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Diabetes drug delays stir controversy


New preapproval safety data demands can mean millions of dollars and more years for development

WASHINGTON, D.C. - The Food and Drug Administration's requirement for more safety information on new diabetes treatments might start claiming victims among the sponsors. In addition to showing that a new type 2 diabetes drug lowers blood sugar, FDA guidance issued last December directs sponsors to study whether drugs also raise the risk of heart attacks and strokes.

Patient advocates and researchers are up in arms over this much higher hurdle for the more than 100 diabetes drugs under development. The new preapproval safety data demand will mean millions of dollars and more years for development, says Diabetes Close Up publisher Kelly Close.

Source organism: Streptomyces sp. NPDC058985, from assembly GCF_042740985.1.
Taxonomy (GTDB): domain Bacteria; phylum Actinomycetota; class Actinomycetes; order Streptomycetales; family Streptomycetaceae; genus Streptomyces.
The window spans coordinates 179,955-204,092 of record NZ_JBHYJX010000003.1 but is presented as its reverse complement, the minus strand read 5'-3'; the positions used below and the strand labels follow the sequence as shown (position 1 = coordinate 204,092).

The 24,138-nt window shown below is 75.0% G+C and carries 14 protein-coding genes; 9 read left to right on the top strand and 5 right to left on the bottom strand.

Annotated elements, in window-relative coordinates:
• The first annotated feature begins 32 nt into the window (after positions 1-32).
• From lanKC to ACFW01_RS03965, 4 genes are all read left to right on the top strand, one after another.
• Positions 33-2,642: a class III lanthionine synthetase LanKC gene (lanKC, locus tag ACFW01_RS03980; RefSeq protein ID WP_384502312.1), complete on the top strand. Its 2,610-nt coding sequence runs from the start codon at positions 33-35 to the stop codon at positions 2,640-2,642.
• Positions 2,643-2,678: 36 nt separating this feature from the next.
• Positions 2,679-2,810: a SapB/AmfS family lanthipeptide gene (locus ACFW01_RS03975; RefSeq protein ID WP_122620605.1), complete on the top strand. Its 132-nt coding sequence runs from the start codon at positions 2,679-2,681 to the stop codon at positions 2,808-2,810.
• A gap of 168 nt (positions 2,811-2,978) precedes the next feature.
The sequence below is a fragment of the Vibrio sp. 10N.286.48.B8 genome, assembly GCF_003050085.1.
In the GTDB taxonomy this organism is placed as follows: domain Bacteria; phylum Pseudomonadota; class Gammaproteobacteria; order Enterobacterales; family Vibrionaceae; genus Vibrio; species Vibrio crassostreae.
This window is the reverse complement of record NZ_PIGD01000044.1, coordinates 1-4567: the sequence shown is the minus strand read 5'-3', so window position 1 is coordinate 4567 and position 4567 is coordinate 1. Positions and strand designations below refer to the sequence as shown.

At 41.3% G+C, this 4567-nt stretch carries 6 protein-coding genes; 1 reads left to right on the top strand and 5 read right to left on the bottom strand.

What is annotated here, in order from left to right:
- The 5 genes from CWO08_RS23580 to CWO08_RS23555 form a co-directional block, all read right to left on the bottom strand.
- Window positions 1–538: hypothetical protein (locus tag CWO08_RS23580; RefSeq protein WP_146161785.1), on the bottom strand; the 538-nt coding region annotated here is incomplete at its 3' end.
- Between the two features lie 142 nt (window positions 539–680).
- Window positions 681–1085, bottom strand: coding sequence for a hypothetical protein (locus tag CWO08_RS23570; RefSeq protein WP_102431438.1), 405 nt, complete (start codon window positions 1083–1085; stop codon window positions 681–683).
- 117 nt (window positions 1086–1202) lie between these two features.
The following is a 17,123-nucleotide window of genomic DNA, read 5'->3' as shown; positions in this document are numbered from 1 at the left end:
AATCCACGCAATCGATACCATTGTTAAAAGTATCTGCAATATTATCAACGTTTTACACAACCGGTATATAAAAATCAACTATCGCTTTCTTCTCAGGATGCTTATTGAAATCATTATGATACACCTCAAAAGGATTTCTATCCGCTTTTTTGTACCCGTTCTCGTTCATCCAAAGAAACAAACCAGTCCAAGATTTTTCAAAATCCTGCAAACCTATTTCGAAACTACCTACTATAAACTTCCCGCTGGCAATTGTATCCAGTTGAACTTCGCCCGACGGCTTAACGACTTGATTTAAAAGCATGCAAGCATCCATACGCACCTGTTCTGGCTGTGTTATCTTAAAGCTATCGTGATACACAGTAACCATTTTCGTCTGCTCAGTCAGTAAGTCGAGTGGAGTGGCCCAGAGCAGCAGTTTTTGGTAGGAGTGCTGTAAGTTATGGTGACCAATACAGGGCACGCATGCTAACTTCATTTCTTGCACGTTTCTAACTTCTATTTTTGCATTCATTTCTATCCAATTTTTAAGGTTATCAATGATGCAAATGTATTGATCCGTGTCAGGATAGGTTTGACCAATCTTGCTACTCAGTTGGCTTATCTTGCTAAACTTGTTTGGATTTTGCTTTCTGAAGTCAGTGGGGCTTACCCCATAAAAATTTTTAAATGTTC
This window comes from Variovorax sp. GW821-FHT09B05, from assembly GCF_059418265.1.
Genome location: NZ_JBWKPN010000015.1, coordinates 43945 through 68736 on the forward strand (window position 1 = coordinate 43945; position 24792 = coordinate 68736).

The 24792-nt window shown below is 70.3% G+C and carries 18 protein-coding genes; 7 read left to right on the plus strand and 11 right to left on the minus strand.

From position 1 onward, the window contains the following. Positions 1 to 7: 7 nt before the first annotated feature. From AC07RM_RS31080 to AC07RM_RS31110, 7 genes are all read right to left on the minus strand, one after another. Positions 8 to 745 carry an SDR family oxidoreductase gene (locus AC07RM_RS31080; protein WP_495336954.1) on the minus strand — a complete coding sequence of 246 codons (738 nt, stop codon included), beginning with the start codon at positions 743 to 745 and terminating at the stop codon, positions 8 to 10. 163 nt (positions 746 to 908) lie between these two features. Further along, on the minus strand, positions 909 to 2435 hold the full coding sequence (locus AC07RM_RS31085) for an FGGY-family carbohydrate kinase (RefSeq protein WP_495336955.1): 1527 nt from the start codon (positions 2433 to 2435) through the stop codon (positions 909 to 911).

Those sponsors who had completed trials and filed NDAs (new drug applications) before the guidance was finalized are in a bind. FDA recently indicated that it may not approve Takeda Pharmaceuticals' application for alogliptin, which was filed months ago, because of insufficient clinical data on cardiovascular risk. Other new diabetes treatments from Bristol-Myers Squibb and Novo Nordisk made it to the advisory committee review stage earlier this month, but additional pre- and post-market testing may be needed.

Diabetes is a huge market, generating $23 billion in global drug sales. At the Diabetes Forum sponsored by Avalere Health in March, Robert Heine, head of diabetes drug development at Eli Lilly, acknowledged that the FDA guidance may double the cost of development programs. The future, he said, lies in moving beyond glucose-lowering to products that can control the natural course of disease and better manage cardiovascular risk.

But Close and others consider FDA's regulatory environment too stringent for drugs that don't show any cardiovascular signals, and fear that manufacturers will be more likely to cancel development programs for drugs with any signs of cardiovascular events. We need "the right balance" at FDA between assuring safety and promoting innovation, Close commented.

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